Gospel Blessedness (Romans 5:1-11)

"Therefore, since we have been justified through faith, we have peace with God through our Lord Jesus Christ" (Rom 5:1, NIV). "Therefore, since we have been made right in God's sight by faith, we have peace with God because of what Jesus Christ our Lord has done for us" (Rom 5:1, NLT).

"In the whole Bible there is hardly another chapter which can equal this triumphant text." Martin Luther.

So far in Romans, Paul writes convincingly that the only way of salvation is to be justified by grace, through faith. Now in Romans 5, Paul tells us what the practical benefits of this are.

Gospel fruits or blessings are:
  1. Peace with God (1).
  2. Standing in grace (2a).
  3. Rejoice in hope (2b).
  4. Rejoice in suffering (3-8).
  5. Saved through Christ (9-10).
  6. Rejoice in God (11).
Benefits of Being Justified Through Faith: Study Guide for Romans 5. David Guzik.


Dualistic Thinking

In Silent Compassion: Finding God in Contemplation, Franciscan monk and national bestselling author Richard Rohr writes:

Dualistic thinking is operative almost all of the time. It is when you choose one side, or temperamentally prefer one side, and then call the side of the equation false, wrong, heresy, or untrue. It is often something to which you have not yet been exposed, or it threatens you or your ego in a way, or is beyond your education. The dualistic mind splits the moment and forbids the dark side, the mysterious, the paradoxical. This is the common level of conversation that we have in the world. Basically, it lacks humility and patience, and it is the opposite of contemplation.


Martin Luther and Pope Francis' Articulation of the Gospel, the Kerygma

Both Martin Luther and Pope Francis understand the need of all people to hear the gospel, not just initially for our salvation, but repeatedly, in all ways and in countless ways throughout our days.
"The law is divine and holy. Let the law have his glory, but yet no law, be it never so divine and holy, ought to teach me that I am justified, and shall live through it. I grant it may teach me that I ought to love God and my neighbour; also to live in chastity, soberness, patience, etc., but it ought not to show me, how I should be delivered from sin, the devil, death, and hell. 
Here I must take counsel of the gospel. I must hearken to the gospel, which teacheth me, not what I ought to do, (for that is the proper office of the law,) but what Jesus Christ the Son of God hath done for me : to wit, that He suffered and died to deliver me from sin and death. The gospel willeth me to receive this, and to believe it. And this is the truth of the gospel. It is also the principal article of all Christian doctrine, wherein the knowledge of all godliness consisteth.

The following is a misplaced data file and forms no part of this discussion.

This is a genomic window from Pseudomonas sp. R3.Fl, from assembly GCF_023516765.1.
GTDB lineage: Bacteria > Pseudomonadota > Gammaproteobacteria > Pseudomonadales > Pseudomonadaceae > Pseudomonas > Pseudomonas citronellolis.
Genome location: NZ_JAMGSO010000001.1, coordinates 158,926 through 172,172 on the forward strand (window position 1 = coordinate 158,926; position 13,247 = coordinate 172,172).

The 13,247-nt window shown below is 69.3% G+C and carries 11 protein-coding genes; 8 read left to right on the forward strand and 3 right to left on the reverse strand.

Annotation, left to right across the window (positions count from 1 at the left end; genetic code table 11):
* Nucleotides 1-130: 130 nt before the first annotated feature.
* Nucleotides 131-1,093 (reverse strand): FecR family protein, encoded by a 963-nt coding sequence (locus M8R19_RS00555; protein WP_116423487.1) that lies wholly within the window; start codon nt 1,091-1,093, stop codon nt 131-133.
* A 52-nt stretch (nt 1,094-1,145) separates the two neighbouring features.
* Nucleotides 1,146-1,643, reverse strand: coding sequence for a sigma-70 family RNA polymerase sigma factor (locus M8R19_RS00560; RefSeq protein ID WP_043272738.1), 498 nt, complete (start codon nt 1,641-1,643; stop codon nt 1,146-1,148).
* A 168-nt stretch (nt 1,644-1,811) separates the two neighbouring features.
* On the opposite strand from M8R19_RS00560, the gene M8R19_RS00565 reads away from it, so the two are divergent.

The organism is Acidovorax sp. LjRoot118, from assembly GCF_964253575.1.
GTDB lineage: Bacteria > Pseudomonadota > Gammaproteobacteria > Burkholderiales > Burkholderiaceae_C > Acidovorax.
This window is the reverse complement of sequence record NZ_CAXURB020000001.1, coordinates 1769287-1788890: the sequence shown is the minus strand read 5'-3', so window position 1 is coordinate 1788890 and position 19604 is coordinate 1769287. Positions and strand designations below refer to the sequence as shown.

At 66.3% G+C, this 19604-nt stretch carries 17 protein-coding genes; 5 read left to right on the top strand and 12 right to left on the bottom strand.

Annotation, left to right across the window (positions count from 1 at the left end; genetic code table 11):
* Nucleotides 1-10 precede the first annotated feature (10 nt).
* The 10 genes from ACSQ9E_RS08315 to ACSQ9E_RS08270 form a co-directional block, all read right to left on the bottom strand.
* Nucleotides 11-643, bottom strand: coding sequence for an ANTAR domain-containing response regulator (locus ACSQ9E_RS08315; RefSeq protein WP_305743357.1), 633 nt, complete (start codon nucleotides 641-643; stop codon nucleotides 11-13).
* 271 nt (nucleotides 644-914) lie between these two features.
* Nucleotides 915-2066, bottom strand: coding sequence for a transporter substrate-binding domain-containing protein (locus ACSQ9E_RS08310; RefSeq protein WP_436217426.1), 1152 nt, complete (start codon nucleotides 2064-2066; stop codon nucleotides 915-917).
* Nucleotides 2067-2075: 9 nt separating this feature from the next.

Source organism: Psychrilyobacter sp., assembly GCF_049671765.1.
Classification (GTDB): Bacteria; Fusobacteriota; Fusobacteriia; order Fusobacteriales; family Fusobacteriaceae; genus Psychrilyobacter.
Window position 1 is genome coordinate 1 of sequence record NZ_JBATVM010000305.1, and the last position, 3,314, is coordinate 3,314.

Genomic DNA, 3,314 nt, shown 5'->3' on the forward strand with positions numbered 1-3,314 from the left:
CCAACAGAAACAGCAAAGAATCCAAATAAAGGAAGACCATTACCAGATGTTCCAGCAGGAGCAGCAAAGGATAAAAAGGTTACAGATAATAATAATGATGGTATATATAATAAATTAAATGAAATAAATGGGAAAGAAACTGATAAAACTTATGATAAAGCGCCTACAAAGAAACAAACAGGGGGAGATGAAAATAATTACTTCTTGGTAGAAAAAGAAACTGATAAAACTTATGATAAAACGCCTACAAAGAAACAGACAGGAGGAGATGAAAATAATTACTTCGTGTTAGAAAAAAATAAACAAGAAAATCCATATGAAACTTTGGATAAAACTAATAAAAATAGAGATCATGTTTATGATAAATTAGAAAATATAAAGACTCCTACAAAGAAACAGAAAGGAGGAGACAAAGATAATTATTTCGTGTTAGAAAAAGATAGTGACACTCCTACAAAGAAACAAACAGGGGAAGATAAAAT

Most necessary it is, therefore, that we should know this article well, teach it unto others, and beat it into their heads continually."
–Martin Luther, St. Paul's Epistle to the Galatians.


Invitation to James: Persevering through Trials to Win the Crown (Review)

Invitation to James: Persevering through Trials to Win the Crown, Biblical Preaching for the Contemporary Church (Wooster, OH: Weaver, 2014), Donald R. Sunukjian.

Biblical Preaching for the Contemporary Church made the Bible come alive. This small book of just 123 pages is not a technical commentary on James, but a very practical pastoral guide through James. Its intention is to help preachers learn how to effectively preach through James. Sunukjian's preaching style--which is slightly edited for the book in order to preserve its oral style--is amicable and relevant to our modern day experiences. His elaborate and interesting introductory stories and illustrations that starts each of the 14 sermons (see list below) make this already practical letter very relevant and relatable to the issues that all of us encounter in life and especially in the church.

A free PDF can be excerpted here.I received a free copy of this book from Cross Focused Reviews on behalf of Weaver Book Company.

  1. A Terrible, Horrible, No Good, Very Bad Day (James 1:1–4)
  2. Knowing What’s Going On (James 1:5–12
  3. Keeping the Trial from Becoming a Temptation (James 1:13–21)
  4. The Mirror (James 1:22–27)
  5. Impartial Love (James 2:1–13)
  6. Living, Loving, Lasting Faith (James 2:14–26)
  7. Tongue in Check (James 3:1–12)
  8. Wise or Otherwise (James 3:13–18)
  9. He Gives More Grace (James 4:1–6)
  10. Not Thy Will but Mine Be Done (James 4:7–12)
  11. Don’t Leave Home without It (James 4:13–17)
  12. Money Talks (James 5:1–6)
  13. The Moment of the Lord’s Mercy (James 5:7–12)
  14. The Prayer of Faith (James 5:13–20)